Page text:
At this point, we must address certain presuppositions of Armstrong that will become more relevant as we go along. For one, whenever he uses the word "Catholic," he always refers specifically to Roman Catholic. Unfortunately, in this day and age, any time the word "Catholic" is used, people immediately associate it with any ecclesiastical body (in whatever rite) attached to the Roman Church.
That is the historic usage and current-day usage. Just look, for example, at the current debate over the contraception mandate of government. When people involved in that say "Catholic Church", does anyone think people don't know to what communion they refer? Many Protestants like to play games with the word Catholic. It gets quite ridiculous at times.
However, the Roman Church does not have a historical monopoly on the word. For example, the Eastern Orthodox Churches to this day still recite the Nicene Creed, wherein they confess and believe that they are the "one, holy, catholic, and apostolic Church" (source).
There is a wider use of the word catholic (lower-case). But that is also true of Reformed. Reform is a larger concept (hence we Catholics speak of The Catholic Reformation). But it can also be a title, just as Catholic can be a title. Hence, we refer to Reformed Judaism. That is a title. It doesn't have the same meaning as Reformed Protestant (Calvinist). Yet a Reformed Jew might simply call himself "Reformed" and it is understood in context what that means. Likewise, "Catholic" as a title has a certain referent and anyone (pretty much) knows what it is referring to, because that is the use of the word as a widespread title.
Even Protestants have historically used the word "catholic": the 1615 Irish Articles of Religion confess that "there is but one Catholic Church," clarifying later that catholic means universal (source); the 1618 Belgic Confession states belief in the "one single catholic or universal church" (source); the 1646 Westminster Confession of Faith speaks of the "catholic or universal church" (source), as does the 1689 London Baptist Confession of Faith (source).
But this is irrelevant in relation to what I just wrote, because we are using "Catholic" as our chosen title; secondly, Protestant use of the word redefines it in relation to its historical usage, so there is "sleight-of-hand" there that must be noted. The first thing any revolution does is redefine terms.
We must therefore be very careful when Armstrong describes the Bible as a "Catholic book, produced and preserved by Catholics for nearly 1,500 years before Protestantism even appeared" (pg. xvii), as if the other "apostolic" churches - such as the Eastern Orthodox, Coptics, and Church of the East - had nothing to do with the preservation of scripture.
They did (though the Catholic Church headquartered in Rome was central in the process). I wasn't necessarily denying that. I was responding in this section to the insinuations that Catholics are supposedly hostile to Scripture. Again, my critic can't see the forest for the trees. In his rush to criticize minute particulars, he misses the context and broad nature and rhetorical thrust of my point.
To provide an analogy that he and many Protestants could relate to, suppose I said that "Protestants don't care about works at all." This is untrue. It's a misunderstanding of Protestant soteriology, just as the Catholic Church's opinion of the Bible is widely misunderstood. Thus, in order to rhetorically counter the charge, one might say something like, "Good works are a Protestant idea. Protestants have taught the value and necessity of good works from the beginning. Both Luther and Calvin did so, and have for almost 500 years."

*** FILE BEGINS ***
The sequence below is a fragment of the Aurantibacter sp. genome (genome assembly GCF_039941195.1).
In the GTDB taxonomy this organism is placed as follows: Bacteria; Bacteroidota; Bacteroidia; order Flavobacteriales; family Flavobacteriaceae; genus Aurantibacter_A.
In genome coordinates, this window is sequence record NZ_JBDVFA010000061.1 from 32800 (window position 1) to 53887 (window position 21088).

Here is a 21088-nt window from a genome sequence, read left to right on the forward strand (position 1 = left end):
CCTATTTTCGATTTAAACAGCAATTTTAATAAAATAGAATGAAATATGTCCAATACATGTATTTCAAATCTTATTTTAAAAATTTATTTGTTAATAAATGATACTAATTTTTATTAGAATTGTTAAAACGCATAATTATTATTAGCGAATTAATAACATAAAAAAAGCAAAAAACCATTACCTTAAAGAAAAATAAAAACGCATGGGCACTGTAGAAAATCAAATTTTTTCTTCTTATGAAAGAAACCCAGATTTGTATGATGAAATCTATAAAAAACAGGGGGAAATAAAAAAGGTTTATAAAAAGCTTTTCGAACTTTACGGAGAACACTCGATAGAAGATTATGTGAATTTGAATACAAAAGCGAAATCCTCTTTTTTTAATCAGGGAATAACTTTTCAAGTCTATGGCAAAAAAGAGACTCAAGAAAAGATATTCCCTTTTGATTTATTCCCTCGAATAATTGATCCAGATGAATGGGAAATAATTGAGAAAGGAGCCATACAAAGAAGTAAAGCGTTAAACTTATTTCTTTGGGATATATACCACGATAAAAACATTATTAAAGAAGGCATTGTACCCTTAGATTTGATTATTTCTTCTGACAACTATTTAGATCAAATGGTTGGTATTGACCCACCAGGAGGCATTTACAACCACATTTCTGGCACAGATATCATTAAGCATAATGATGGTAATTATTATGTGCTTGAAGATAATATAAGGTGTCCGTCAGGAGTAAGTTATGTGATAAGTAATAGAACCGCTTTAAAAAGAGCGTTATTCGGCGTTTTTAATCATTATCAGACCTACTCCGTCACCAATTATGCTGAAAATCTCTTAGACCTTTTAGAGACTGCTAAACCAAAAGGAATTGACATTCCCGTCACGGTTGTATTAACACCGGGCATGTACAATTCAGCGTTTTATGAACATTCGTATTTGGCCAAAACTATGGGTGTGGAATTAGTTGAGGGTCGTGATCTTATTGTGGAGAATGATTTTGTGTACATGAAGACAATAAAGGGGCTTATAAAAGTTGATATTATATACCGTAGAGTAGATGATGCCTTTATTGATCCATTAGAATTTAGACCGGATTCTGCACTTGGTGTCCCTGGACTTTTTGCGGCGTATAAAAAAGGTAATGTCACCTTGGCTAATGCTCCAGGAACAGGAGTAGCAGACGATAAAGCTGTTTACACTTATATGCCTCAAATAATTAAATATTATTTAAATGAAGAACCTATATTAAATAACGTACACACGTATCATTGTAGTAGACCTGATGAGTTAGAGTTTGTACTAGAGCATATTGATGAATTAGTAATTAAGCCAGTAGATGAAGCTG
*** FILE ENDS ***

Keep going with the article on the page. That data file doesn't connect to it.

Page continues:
Stating this is not meaning it in an exclusive sense. It's making the point that good works is also a Protestant notion. It's including Protestants in the "circle" of the theological notion of "the necessity of good works" whereas some try to exclude them and accuse them of antinomianism. Likewise, by analogy, I was making the argument that not only are we not hostile to the Bible, but to the contrary, we preserved it for 1500 years before Protestantism was ever heard of by anyone. Therefore, it is ludicrous and absurd for anyone to think that we denigrate or despise the Bible and its authority.
It is no surprise that men like Augustine or John Chrysostom used words such as "catholic" or "orthodox" - however, we cannot read backwards and use those words out of their historical context.
. . . which is exactly what Protestants often do: they reinterpret and redefine "Catholic Church" so they can literally be part of it, when, historically, the title meant a certain thing, and men knew exactly what that was.This is precisely why many Protestants habitually use the title "Roman catholic Church": because they are following historic Anglican usage: invented to maintain the pretense that Anglicanism was still formally part of the Catholic Church: having rejected papal authority. The game had to be played of separation of the title from the one Church that it historically had always referred to. But the Roman rite is only one of 22 in the Catholic Church. To always say "Roman Catholic" is to ignore 21 other rites beside the Latin (Roman) rite in the Catholic Church. It's not only historically and etymologically, but also sociologically misinformed.
In the same vein, we must note that when Armstrong writes of "Church and Tradition," it is always within a strictly Roman Catholic context. While there are similarities between the various "apostolic" churches, there are also differences which cannot be ignored. For one, the Eastern Orthodox deny many Roman Catholic "apostolic" traditions, such as purgatory or papal infallibility. For another, they deny original sin and uphold a different view of justification along with a rather semi-Pelagian view of salvation.